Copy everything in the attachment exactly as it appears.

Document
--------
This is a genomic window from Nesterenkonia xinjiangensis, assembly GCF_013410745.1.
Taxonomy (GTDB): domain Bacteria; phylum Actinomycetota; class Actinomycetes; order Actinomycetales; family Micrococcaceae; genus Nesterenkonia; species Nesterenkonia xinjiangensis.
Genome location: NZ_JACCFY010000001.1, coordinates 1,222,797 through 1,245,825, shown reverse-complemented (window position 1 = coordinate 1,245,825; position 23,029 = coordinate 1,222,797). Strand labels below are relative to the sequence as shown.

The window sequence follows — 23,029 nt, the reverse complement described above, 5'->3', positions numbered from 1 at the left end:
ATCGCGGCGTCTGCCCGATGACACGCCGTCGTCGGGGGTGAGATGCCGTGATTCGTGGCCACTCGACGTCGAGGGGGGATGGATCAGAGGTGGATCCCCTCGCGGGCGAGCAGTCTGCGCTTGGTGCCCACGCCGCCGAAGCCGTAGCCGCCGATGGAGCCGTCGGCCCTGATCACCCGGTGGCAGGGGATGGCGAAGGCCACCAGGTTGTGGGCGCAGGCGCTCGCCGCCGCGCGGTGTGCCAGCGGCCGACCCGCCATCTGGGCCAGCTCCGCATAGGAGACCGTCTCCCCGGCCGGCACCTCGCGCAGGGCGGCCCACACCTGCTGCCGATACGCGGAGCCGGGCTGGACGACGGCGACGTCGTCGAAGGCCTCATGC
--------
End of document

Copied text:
This is a genomic window from Nesterenkonia xinjiangensis, assembly GCF_013410745.1.
Taxonomy (GTDB): domain Bacteria; phylum Actinomycetota; class Actinomycetes; order Actinomycetales; family Micrococcaceae; genus Nesterenkonia; species Nesterenkonia xinjiangensis.
Genome location: NZ_JACCFY010000001.1, coordinates 1,222,797 through 1,245,825, shown reverse-complemented (window position 1 = coordinate 1,245,825; position 23,029 = coordinate 1,222,797). Strand labels below are relative to the sequence as shown.

The window sequence follows — 23,029 nt, the reverse complement described above, 5'->3', positions numbered from 1 at the left end:
ATCGCGGCGTCTGCCCGATGACACGCCGTCGTCGGGGGTGAGATGCCGTGATTCGTGGCCACTCGACGTCGAGGGGGGATGGATCAGAGGTGGATCCCCTCGCGGGCGAGCAGTCTGCGCTTGGTGCCCACGCCGCCGAAGCCGTAGCCGCCGATGGAGCCGTCGGCCCTGATCACCCGGTGGCAGGGGATGGCGAAGGCCACCAGGTTGTGGGCGCAGGCGCTCGCCGCCGCGCGGTGTGCCAGCGGCCGACCCGCCATCTGGGCCAGCTCCGCATAGGAGACCGTCTCCCCGGCCGGCACCTCGCGCAGGGCGGCCCACACCTGCTGCCGATACGCGGAGCCGGGCTGGACGACGGCGACGTCGTCGAAGGCCTCATGC